There’s a reason that the sun-ripened strawberry ice cream at Coneflower Creamery tastes so purely of sweet, ripe, red summer fruit. There’s also a reason that the tart cherry crumble, with its massive hunks of tender, sweet berries blended into a creamy vanilla base, has such perfect balance.
It’s the ingredients that owners Katie Arant and Brian Langbehn use, yes. There’s nothing artificial — I love telling friends and visitors that Coneflower makes everything from scratch, even sprinkles.
Because of that, their operation involves a complex process, and that’s what makes Coneflower’s fruit ice creams, and really, all its ice creams, so remarkable.
Most of my readers already know that the ice cream at Coneflower Creamery — in Blackstone, and now at a new, second location at Millwork Commons in north downtown — is the best in town. But what they might not know is that each batch of Grandma Minnie’s lemon bar or Rhubarb go through several tests before they ever get scooped into your homemade waffle cone.
Arant said every single batch of fruit ice cream goes through a “freezer test,” beginning with jam or compote that eventually gets swirled through the ice cream. The ratio of sugar has to be right. The right amount of water has to be cooked out of the jam.
“Something can taste great and have a fantastic texture at room temperature or even 40 degrees, but can be really off putting when frozen,” she said.
Coneflower takes into account the changes in local fruit each season — more rain might mean a strawberry needs more acid to taste balanced in ice cream. The fruit, she said, always needs to be balanced with rich milk, cream and egg yolks in the base.
“We mostly rely on our palettes,” she said, “to make sure every batch is well-balanced.”
I tried several of Coneflower’s fruit flavors on my two recent visits to their petite, welcoming Millwork Commons location. Each one impressed the heck out of me. The sun-ripened strawberry has a reputation for being excellent, and I’d always missed the limited treat in past summer seasons. This year, I finally got a scoop from the summer’s final batch.
The Coneflower team hand-picks the fruit at Kimmel Orchard, and turns the batch into a pale pink confection that perfectly captures the flavor of the season.
Tart cherry crumble has been one of my favorites since I first wrote about Coneflower, in 2017, and have since included it on both my Eater Omaha essential lists. Big pockets of perfectly sweet-tart cherries are suspended through a vanilla base, and a homemade oat crumble swirled through adds just the right amount of crunch.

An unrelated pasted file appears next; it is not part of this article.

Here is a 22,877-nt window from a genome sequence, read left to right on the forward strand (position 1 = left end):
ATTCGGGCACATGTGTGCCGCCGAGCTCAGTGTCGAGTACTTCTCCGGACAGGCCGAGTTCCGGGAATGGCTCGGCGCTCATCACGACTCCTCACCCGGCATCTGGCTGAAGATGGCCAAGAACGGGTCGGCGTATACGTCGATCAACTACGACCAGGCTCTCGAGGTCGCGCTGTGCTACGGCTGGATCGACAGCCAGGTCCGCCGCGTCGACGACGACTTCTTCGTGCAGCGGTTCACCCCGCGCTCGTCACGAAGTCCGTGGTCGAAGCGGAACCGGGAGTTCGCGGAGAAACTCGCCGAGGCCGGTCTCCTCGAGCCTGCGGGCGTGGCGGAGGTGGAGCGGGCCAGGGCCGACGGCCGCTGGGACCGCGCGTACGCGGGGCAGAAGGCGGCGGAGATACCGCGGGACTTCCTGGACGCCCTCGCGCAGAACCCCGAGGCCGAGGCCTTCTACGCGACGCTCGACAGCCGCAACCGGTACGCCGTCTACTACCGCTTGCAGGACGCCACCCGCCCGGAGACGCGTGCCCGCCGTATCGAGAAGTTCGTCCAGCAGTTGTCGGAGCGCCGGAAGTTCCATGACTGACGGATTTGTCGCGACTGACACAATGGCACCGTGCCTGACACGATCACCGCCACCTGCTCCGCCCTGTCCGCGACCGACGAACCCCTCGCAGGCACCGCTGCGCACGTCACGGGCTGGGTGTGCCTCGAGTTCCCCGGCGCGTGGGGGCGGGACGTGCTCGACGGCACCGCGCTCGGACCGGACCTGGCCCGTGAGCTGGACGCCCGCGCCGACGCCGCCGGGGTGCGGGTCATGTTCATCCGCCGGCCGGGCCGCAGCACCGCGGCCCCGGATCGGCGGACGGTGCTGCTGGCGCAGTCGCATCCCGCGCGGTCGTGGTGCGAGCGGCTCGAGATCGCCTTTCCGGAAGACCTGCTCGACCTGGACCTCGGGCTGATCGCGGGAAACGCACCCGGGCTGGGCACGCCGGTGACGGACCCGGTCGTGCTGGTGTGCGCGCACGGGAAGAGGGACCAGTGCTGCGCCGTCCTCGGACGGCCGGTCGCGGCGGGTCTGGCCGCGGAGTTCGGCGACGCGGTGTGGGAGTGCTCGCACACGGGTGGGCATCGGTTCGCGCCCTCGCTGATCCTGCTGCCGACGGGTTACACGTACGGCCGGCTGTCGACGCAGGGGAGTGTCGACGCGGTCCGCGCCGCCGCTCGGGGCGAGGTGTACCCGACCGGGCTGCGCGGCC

The new Millwork Commons location has twice the amount of seating that the Blackstone location does, Arant said, and I saw several people take a seat on one of the small wooden stools or along a banquette on the west wall. There’s also several tables outdoors, and a park across the street, perfect for a sit down when the weather allows.
Visitors are greeted by a “cone window” at the new location: across from the front door, a large window gives a glimpse into the waffle and sugar cone making process; often, Langbehn is in this spot. Now that Coneflower has this larger space dedicated to cones, Arant said they’ve added gluten free waffle cones, available at both locations and made on a dedicated waffle iron.
“We wanted customers to have a few glimpses into our daily production, hence the test kitchen and cone window,” she said.
Arant said she and Langbehn were attracted to Millwork because of all the other local businesses in the area, like Archetype Coffee, Sweet Magnolia’s, and Kros Strain. They also liked the proximity to Schwab field and the new RiverFront attractions, like the Kiewit Luminarium.
“With an emphasis on the arts and native prairie plantings outside, it just made sense.” she said.
So far, the location has been doing well, she said. I saw evidence of that during my two visits: on the first visit, we didn’t encounter much of a line. But on the second one, we found a line that more resembled the one constantly in Blackstone, no matter the time of day.
We tried some non-fruit flavors on our second visit, and I have to say, the combination of one scoop of birthday cake and one scoop of cinnamon cheesecake crunch tucked into a deep, homemade waffle cone is a treat I won’t stop thinking about any time soon. Those colorful homemade sprinkles dot the rich birthday cake flavor, which tastes of pure, deep vanilla with an intense sweetness that’s bold but not overpowering. And the cinnamon roll-esque cinnamon cheesecake crunch, latticed with bits of crispy cinnamon, is alarmingly good. If you encounter it, I insist you try it.
The cones at Coneflower are an airy, buttery, crisp-tender delight. I generally am not a waffle cone person, but I may have been converted. Next time, I’ll try a sugar cone.
Also excellent: Thai iced tea, with a pleasantly surprising undertone of rich black tea; pistachio, with the flavor of warm, roasted nuts, and Coneflower’s take on chocolate chip cookie dough, which, smartly, abandons the sometimes extremely artificial tasting knobs of frozen cookie dough for something softer, smoother and less sweet.
Coneflower’s army of fans recently voted it the number one ice cream shop on Yelp’s list of the 100 best ice cream shops in the country — I get it.
Arant said the first seven years for the shop have been a wild ride, and they’re looking forward to using their expanded space to add more ice cream sundaes and sandwiches, and put more emphasis on ice cream cakes, which, so far, have only been available by word of mouth. (My birthday is in December, Matthew: hint hint.)
Coneflower has always created its lineup of treats with care and consideration from top to bottom. Maintaining that takes work. I love their ice cream. But I also admire their dedication paired with their deep creativity. Omaha is lucky to have such a singular “farm-to-cone” experience.